While it may be attention getting, I think T-Mobile’s approach is distasteful and uninspiring. The best part about advertising is the ability to develop new, clever messaging and imagery that makes consumers want to be part of a brand; nothing about these ads, which literally just copy Verizon’s concept with an obnoxious twist, makes me want to be a part of T-Mobile. On the other hand, if you look at Verizon’s #neversettle Apartment and Empty Seat ads, they don’t take the easy way out belittling their competitor. Rather, Verizon created a funny campaign that simply touts their service.
Badmouthing competitors creates a negative marketplace. It can give bad initial reactions and tarnish a brand’s reputation. In some cases, it can even force people to remember the competition instead of the intended brand, product or service. Negative campaigns can also insult customers, implying a lack of intelligence for selecting the competitor in the first place.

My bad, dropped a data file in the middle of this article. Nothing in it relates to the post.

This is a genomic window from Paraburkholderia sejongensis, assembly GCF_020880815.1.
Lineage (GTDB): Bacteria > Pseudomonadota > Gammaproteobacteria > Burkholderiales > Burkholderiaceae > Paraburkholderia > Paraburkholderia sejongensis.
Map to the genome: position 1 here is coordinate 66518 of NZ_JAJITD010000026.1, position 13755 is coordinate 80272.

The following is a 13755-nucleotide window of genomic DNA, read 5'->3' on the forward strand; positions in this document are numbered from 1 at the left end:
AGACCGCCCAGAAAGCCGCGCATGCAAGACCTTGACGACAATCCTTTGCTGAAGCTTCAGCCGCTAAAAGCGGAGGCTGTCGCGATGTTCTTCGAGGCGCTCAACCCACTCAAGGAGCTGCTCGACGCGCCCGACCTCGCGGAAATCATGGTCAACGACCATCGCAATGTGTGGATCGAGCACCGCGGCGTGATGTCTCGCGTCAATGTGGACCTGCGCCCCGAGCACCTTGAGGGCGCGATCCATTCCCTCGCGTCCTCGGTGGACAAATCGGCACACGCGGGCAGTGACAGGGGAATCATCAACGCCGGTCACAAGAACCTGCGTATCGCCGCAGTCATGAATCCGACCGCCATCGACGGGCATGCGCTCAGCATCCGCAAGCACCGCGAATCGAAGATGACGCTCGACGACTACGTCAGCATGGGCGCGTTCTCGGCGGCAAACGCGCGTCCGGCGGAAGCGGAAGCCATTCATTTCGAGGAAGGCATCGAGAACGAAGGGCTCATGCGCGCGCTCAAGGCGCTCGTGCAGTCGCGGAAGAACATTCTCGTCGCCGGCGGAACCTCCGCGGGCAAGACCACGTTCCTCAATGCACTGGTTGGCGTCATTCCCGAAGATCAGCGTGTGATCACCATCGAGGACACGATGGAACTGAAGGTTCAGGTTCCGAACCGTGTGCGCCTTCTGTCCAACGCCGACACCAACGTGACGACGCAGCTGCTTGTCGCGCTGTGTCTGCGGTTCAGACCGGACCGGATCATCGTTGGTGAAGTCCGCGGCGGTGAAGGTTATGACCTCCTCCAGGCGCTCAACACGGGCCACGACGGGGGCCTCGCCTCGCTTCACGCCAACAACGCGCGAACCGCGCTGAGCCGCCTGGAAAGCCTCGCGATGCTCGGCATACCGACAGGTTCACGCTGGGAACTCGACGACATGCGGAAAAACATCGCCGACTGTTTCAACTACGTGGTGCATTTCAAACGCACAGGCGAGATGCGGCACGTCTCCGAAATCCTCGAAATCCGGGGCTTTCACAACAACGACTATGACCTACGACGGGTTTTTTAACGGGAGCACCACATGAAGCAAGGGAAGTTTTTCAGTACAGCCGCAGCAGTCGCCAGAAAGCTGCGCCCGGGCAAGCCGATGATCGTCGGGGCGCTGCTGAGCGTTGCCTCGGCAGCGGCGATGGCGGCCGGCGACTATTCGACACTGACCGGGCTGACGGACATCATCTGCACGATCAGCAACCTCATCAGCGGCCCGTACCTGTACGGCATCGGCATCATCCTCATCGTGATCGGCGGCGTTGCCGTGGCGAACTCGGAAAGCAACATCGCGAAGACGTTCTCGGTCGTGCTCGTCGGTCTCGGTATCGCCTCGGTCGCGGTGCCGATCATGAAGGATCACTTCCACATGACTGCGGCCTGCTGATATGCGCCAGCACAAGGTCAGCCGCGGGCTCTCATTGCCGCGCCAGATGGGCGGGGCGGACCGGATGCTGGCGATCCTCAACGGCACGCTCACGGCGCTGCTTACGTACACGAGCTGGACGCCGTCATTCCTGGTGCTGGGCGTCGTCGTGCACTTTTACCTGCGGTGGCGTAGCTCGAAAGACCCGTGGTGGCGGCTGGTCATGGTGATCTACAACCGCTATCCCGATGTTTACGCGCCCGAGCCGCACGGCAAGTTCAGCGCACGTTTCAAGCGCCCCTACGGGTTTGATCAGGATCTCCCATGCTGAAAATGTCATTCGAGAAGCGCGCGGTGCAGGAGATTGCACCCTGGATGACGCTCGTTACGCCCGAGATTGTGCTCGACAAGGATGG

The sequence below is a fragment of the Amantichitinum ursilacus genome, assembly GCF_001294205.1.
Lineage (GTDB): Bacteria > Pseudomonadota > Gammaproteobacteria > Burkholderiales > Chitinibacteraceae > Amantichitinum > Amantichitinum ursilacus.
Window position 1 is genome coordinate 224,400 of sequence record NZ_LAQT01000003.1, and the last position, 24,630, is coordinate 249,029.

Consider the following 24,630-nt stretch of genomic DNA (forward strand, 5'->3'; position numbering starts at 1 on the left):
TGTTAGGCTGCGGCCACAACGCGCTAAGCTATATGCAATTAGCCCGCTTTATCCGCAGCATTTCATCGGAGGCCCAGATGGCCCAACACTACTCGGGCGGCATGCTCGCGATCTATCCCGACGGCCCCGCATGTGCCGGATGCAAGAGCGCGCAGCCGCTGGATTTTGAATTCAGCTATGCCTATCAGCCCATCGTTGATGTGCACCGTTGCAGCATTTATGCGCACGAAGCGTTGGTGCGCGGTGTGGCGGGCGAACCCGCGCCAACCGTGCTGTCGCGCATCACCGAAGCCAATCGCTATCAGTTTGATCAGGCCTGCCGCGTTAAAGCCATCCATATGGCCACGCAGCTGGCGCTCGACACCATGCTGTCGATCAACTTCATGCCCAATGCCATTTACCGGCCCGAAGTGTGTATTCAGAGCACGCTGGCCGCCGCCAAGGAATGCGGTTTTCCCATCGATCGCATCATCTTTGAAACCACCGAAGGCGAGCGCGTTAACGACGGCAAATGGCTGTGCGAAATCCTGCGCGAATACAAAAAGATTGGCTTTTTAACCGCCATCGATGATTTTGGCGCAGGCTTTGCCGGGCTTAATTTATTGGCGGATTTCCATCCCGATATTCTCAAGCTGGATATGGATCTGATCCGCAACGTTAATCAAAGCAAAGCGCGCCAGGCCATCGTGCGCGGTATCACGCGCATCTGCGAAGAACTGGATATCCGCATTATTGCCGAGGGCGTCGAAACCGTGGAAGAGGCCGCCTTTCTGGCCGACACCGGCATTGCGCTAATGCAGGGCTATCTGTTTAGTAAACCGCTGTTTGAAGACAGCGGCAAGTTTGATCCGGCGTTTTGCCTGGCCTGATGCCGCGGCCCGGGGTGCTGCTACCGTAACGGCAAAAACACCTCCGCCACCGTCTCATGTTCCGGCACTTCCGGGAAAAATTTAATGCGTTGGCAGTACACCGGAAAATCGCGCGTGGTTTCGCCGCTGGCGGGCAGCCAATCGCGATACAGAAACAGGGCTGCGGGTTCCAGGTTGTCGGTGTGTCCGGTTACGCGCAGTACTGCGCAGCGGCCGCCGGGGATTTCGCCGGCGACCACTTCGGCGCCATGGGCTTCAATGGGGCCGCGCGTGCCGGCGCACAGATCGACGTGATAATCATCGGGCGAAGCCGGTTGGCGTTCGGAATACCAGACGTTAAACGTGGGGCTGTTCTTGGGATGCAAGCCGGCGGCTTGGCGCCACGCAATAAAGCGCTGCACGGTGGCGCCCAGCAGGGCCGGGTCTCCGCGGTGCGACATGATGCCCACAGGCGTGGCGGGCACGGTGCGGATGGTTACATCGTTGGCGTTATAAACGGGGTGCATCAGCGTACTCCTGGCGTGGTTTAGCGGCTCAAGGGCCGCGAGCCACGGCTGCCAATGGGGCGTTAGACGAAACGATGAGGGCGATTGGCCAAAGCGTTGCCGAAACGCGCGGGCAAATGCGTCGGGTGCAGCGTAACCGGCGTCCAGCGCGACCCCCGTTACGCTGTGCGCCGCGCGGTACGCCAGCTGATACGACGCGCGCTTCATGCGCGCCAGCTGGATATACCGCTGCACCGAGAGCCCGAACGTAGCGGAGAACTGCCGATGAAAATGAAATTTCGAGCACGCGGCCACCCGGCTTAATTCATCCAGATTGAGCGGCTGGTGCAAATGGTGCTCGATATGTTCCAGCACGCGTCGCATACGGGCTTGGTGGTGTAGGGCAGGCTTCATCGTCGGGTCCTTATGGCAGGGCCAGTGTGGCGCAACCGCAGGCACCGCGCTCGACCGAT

Good brands let their own merits do the talking. In this day and age, people are motivated to educate themselves when they are looking for a product or service. Don’t tell me why another product is bad; tell me why your product is better.
Did T-Mobile’s campaign work? In a recent article by Adweek, it would seem their campaign actually backfired, with Verizon advocates using the hashtag to mock T-Mobile, rather than promote it. Yet another risk of trying to burn a competitor… #reverseburn
~ Tiffany LaSpina, Sr. Account Executive, The S3 Agency